(MENAFN - AFP) Cuban jazz musician Roberto Carcasses has touched off a heated debate on free speech in the Americas' only Communist country by demanding direct presidential votes during a televised concert performance.
It was among the highest profile direct jabs at President Raul Castro's government to transpire on live state television.
Castro, 82, has implemented some very limited economic reforms, but most of Cuba's economy is still state-controlled, and the Communist Party is the only one allowed.
Mariela Castro, director of the Cuban National Center for Sex Education and daughter of the president, slammed Carcasses' comments on Thursday as "opportunistic."
"He can say whatever he wants .... he is free to speak his mind, however superficial what he is saying may be," she said curtly.
Carcasses, a pianist and leader of the musical organization "Interactivo," called for greater political freedoms, including the right to vote directly for the Cuban president, while singing at a concert advocating the release of four Cuban agents convicted of espionage in the US.
The musician later said he was called in for a meeting with a Culture Ministry official after the improvised message at Thursday evening's benefit concert.
The official told him he "would be banned indefinitely from all institutions governed by the agency," Carcasses, 41, wrote on Interactivo's Facebook page.
Currently, Cubans do not vote directly for their leaders. They vote in neighborhood assemblies for people to take part in Communist party assemblies, and then those assemblies elect assemblies above them, including national leaders for the country of 11 million.
At the concert, Carcasses changed the lyrics of a song, demanding free access to information, an end to US economic and political sanctions on Havana, and an end to Cuba cutting itself off from outside influence.
He also called for a country that does not distinguish between "militants and dissidents," meaning Communist party faithful and all others.
The outdoor event, which included performances by 30 artists, was attended by thousands of people.
Thanks to the loud music and poor sound quality, few concertgoers were apparently immediately able to make out Carcasses's bold political challenges.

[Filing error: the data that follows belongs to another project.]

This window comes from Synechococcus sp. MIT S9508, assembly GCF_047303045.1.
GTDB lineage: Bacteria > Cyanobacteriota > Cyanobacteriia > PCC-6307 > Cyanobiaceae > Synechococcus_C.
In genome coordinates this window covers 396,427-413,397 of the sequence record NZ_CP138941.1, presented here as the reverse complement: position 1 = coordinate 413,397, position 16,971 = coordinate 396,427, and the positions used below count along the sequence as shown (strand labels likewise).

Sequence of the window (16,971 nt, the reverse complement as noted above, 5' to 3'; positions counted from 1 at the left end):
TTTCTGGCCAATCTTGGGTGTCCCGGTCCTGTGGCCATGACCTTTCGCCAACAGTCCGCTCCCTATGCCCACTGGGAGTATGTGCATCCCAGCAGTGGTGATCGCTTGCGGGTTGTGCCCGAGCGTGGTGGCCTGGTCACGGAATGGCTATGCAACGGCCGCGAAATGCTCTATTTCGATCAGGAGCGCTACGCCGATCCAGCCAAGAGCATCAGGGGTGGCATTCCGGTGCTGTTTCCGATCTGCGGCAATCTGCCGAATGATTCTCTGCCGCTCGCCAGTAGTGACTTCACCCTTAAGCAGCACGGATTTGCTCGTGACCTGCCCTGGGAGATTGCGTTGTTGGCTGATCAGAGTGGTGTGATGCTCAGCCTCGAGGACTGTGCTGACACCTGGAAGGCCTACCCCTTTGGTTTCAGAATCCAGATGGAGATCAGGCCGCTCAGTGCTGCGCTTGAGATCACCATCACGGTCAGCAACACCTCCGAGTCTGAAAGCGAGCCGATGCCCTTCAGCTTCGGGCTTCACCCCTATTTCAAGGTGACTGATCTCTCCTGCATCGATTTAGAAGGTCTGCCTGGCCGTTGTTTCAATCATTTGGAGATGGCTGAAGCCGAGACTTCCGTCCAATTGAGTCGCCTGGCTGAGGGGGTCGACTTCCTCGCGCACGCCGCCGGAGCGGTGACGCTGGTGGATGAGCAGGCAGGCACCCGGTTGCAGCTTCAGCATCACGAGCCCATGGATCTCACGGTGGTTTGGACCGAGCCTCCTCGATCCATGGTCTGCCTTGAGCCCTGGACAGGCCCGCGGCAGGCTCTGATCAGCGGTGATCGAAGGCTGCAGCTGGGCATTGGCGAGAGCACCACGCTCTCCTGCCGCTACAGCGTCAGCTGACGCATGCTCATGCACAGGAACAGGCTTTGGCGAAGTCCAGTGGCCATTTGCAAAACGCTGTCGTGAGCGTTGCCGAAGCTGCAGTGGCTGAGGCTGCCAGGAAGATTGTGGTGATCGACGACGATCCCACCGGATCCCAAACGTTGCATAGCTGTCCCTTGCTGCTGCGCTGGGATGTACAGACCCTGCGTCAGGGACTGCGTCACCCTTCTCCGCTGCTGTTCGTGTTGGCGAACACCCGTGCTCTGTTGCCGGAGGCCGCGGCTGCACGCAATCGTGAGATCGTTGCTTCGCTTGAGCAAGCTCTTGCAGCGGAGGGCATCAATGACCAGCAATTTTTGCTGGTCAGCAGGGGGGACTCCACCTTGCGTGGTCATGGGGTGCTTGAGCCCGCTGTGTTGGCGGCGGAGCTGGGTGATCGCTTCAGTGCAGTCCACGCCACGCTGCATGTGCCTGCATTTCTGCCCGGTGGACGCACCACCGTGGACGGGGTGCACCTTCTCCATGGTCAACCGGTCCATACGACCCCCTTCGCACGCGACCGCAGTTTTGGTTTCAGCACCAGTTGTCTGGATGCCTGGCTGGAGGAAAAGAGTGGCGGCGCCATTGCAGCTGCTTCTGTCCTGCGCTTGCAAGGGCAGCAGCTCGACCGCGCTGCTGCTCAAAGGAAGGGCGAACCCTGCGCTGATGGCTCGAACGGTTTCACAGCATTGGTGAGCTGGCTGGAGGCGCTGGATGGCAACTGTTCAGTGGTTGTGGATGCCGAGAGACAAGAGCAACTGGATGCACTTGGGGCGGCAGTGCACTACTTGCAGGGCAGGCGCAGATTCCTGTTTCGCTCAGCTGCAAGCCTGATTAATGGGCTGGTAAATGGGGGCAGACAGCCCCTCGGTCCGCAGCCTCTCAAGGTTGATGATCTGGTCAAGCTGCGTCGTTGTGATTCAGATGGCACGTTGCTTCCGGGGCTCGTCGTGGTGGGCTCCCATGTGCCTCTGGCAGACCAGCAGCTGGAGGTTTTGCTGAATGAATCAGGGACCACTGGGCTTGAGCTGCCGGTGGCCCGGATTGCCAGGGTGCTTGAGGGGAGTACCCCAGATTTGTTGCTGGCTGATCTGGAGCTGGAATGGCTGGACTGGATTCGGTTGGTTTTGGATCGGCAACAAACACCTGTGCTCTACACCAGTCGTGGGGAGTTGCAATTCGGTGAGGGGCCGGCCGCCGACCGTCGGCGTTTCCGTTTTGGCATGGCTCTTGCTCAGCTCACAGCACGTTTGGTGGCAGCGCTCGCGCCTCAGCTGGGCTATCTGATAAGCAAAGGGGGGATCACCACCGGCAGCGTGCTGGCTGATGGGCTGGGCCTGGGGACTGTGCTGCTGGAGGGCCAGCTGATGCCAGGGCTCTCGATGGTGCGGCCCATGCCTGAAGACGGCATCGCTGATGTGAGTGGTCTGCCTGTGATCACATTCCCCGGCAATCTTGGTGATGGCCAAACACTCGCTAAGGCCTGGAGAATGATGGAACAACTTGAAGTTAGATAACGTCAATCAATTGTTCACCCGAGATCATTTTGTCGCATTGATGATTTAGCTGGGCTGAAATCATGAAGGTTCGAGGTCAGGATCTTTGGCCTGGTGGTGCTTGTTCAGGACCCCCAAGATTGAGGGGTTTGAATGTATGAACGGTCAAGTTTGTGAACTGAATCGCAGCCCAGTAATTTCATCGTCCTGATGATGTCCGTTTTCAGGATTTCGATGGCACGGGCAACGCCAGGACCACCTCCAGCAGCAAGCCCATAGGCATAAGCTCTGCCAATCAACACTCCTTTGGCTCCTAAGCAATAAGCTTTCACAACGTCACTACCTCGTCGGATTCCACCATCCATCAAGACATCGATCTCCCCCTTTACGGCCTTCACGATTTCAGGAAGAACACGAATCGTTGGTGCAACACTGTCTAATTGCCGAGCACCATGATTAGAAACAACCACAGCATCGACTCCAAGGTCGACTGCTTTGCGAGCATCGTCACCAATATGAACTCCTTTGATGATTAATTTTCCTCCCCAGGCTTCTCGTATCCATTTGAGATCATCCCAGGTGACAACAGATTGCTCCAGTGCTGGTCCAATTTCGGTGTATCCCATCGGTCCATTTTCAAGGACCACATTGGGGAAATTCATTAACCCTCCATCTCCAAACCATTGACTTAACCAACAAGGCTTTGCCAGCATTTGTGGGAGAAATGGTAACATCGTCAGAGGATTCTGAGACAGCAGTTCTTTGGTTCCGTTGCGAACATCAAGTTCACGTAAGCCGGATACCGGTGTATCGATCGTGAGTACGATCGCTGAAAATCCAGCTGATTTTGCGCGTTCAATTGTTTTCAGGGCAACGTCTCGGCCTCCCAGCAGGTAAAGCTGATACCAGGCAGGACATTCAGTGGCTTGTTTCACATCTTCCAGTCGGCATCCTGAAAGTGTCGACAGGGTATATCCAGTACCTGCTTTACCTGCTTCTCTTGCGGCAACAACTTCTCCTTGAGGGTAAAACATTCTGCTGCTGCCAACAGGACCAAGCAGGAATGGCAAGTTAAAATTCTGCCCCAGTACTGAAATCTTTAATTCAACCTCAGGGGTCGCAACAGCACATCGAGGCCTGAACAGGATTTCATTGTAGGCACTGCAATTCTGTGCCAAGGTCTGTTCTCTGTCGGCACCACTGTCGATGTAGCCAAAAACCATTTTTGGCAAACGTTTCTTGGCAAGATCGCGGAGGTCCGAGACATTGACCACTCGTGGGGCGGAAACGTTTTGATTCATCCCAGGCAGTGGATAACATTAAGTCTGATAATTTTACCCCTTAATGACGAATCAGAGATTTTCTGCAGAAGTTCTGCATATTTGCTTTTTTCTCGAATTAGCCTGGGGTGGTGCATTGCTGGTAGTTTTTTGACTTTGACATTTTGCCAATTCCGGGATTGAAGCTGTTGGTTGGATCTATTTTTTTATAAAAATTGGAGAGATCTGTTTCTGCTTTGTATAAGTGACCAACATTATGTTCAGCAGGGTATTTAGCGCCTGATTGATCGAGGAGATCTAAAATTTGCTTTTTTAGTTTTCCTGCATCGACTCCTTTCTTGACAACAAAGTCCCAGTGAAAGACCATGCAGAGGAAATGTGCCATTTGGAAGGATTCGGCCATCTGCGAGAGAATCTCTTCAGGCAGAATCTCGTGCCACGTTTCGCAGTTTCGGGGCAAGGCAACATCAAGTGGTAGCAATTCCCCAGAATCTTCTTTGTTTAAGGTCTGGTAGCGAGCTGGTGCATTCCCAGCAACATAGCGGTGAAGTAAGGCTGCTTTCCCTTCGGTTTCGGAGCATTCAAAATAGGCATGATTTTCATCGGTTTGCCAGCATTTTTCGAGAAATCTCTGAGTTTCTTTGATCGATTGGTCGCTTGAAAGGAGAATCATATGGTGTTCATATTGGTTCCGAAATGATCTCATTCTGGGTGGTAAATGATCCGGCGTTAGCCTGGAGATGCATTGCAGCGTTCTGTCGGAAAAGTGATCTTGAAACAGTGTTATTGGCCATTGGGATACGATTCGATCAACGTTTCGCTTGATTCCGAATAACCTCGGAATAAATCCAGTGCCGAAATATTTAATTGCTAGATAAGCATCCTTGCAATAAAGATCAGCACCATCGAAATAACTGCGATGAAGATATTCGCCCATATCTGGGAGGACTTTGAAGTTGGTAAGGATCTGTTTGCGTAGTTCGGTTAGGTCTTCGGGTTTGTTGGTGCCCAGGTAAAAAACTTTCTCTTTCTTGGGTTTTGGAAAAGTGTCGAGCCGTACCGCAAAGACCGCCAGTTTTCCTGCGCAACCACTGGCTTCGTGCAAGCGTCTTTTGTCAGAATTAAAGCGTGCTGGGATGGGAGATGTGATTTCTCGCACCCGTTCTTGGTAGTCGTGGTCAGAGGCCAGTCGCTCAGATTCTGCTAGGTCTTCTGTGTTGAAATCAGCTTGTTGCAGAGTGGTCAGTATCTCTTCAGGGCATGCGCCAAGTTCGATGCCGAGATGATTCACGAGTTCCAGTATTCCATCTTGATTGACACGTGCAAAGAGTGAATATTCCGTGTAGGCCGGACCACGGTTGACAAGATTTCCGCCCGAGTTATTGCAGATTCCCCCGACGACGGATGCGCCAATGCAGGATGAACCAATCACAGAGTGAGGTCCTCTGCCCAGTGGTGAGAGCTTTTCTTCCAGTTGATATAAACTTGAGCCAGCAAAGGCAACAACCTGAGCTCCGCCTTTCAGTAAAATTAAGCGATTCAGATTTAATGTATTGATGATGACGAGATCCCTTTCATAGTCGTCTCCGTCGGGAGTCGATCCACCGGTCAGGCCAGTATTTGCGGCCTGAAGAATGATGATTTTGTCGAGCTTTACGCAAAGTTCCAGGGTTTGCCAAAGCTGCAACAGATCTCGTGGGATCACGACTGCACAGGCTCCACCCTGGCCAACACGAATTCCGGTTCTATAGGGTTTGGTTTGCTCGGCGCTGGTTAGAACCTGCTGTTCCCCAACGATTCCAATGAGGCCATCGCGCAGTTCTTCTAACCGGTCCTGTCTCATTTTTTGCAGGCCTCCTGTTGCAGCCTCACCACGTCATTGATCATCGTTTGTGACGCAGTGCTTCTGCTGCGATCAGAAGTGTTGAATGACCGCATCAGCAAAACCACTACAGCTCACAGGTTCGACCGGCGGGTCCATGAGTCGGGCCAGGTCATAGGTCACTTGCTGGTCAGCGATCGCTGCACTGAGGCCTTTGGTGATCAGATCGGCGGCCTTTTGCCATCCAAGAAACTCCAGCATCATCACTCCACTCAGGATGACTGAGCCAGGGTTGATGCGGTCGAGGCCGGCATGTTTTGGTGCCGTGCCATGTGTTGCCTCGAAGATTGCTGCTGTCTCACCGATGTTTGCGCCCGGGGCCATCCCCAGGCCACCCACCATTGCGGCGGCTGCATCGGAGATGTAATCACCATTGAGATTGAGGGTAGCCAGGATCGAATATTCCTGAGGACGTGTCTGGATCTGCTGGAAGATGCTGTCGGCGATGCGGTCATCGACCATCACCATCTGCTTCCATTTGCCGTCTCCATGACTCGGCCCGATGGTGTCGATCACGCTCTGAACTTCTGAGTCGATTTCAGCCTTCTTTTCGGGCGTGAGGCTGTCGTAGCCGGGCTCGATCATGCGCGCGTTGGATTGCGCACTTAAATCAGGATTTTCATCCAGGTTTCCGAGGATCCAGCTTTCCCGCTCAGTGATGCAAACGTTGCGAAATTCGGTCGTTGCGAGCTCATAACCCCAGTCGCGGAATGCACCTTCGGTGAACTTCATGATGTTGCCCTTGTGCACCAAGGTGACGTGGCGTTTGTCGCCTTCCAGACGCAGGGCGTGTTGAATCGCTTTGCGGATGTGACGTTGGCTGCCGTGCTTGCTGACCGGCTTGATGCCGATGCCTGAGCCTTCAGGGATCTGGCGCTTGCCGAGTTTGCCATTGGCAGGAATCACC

But his message gained traction this week on social networks, and Cubans have voiced a range of opinions on the matter.
Digna Guerra, director of the National Choir of Cuba, was "outraged" at the incident, which she called "unacceptable."
"One must have the ethics and responsibility to raise our standards at the right place and time," Guerra said on the Culture Ministry's news portal.
Likewise, legendary folk singer Silvio Rodriguez said on his blog Carcasses "made a great blunder." But Rodriguez wrote he would still "invite the sanctioned musician to my upcoming concerts, because one mistake should not breed another."
However, Carcasses found support in other quarters.
Puerto Rican musician Eduardo Cabra who is married to Cuban singer Diana Fuentes and is a member of the Grammy-winning international band "Calle 13" called for lifting Carcasses' banishment entirely.
"An important voice in Latin America should not be silenced, and there should not be censorship of thought and expression, so that Cuba can show the world its Revolution has deep roots," Cabra wrote in an online posting.
Carcasses said the officer who notified him of his punishment told him "with great respect, that these statements were not in line with the Cuban Revolution, and that this was not the place for that."
"I do not see why my ideas do not conform with the Cuban Revolution, if we are trying to improve our system," he said.
"I am convinced that in reality what would have been opportunistic would have been to stand on the stage at a political-cultural event convened by the government and be in absolute agreement, when those were not my true feelings," he said.
"Maybe I was wrong to expect my words to inspire tolerance and evolution of the Cuban government," he said.